A new report by the World Intellectual Property Organization (WIPO)

In-depth report on patenting AI inventions published by WIPO

Florian Meyer,  Patent Attorney, Dipl.-Ing. (computer science and engineering) , Munich
Florian Meyer
Florian Meyer

A new report by the World Intellectual Property Organization (WIPO) sheds light into the global patent application practice in the field of Artificial Intelligence (AI). The report investigates the key areas tackled by applicants and analyses the countries that dominate this defining topic.

The fastest growing fields of AI based patent applications were AI for robotics as well as control methods with 55% annual growth. In addition, AI based patent applications for transportation have also grown 33%. Thus, all the fastest growing fields are important for the European countries where large automobile manufacturers are also among the largest users of robots to date.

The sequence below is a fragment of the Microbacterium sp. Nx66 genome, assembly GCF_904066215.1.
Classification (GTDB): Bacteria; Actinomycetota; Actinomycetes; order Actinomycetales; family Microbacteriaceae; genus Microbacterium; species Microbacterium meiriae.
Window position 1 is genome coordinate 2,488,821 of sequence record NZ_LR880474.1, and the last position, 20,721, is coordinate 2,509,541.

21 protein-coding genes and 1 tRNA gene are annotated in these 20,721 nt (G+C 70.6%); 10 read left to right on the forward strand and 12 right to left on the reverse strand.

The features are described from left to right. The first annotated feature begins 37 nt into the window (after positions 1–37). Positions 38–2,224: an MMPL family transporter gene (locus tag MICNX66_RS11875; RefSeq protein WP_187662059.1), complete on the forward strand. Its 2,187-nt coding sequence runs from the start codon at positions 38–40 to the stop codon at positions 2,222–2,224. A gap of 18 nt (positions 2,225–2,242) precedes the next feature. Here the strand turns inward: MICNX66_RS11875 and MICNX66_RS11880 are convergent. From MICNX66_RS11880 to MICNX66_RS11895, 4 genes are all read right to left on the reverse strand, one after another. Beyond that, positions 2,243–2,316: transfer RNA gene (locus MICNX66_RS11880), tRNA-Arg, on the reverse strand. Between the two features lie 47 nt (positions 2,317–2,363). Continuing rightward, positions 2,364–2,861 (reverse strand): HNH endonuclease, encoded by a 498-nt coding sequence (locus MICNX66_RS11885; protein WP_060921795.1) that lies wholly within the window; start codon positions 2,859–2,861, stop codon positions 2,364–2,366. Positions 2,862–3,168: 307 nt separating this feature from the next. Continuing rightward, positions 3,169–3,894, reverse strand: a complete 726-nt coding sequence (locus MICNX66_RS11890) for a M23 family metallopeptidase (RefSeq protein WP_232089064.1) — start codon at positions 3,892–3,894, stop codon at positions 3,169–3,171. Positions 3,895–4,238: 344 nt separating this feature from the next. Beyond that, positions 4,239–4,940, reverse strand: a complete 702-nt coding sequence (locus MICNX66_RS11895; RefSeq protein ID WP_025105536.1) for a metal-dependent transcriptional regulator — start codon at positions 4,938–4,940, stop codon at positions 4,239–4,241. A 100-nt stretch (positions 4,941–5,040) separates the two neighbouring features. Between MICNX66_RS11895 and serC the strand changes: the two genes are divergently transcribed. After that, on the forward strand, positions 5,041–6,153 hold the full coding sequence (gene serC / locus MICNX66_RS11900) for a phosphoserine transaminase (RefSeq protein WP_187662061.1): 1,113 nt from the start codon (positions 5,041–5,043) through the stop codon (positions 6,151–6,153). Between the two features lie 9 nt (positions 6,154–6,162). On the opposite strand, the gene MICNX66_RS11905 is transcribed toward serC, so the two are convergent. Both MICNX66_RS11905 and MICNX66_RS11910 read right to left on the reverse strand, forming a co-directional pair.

Thus, the automobile manufactures have to pay specific attention to the new competition outside of their industry by large multinationals like Google, Apple, Microsoft, Amazon, Alibaba and the like.

A further important insight is that while US based companies dominate several key areas, China has seen an unprecedented growth of AI based patent applications. Still, less than 4% of the applications, first filed in China are later prosecuted in a different jurisdiction. In contrast, 32% of first filings performed in the USA are later prosecuted in other countries.

According to the report, applications first filed in China have the least number of citations by other patent applications compared to the other big filing offices. The report indicates that this is an indicator of minor relevance in the respective field. Another plausible explanation, however, is that it is extremely difficult for non-Chinese Examiners to search prior art in Chinese. This problem is even more present in the field of computer-implemented inventions as the figures tend to be less illustrative than those of applications related to mechanics or electronics.

Even though the percentage of Chinese first filings entering the European markets is low at present, there is a high probability that the number of patents originating in China will dramatically increase in the next couple of years. This is a serious challenge –maybe even a thread - for the domestic filers. Domestic filer should therefore pay close attention to the developments of patent activity in this fascinating field, potentially starting by reading the report that can be found here.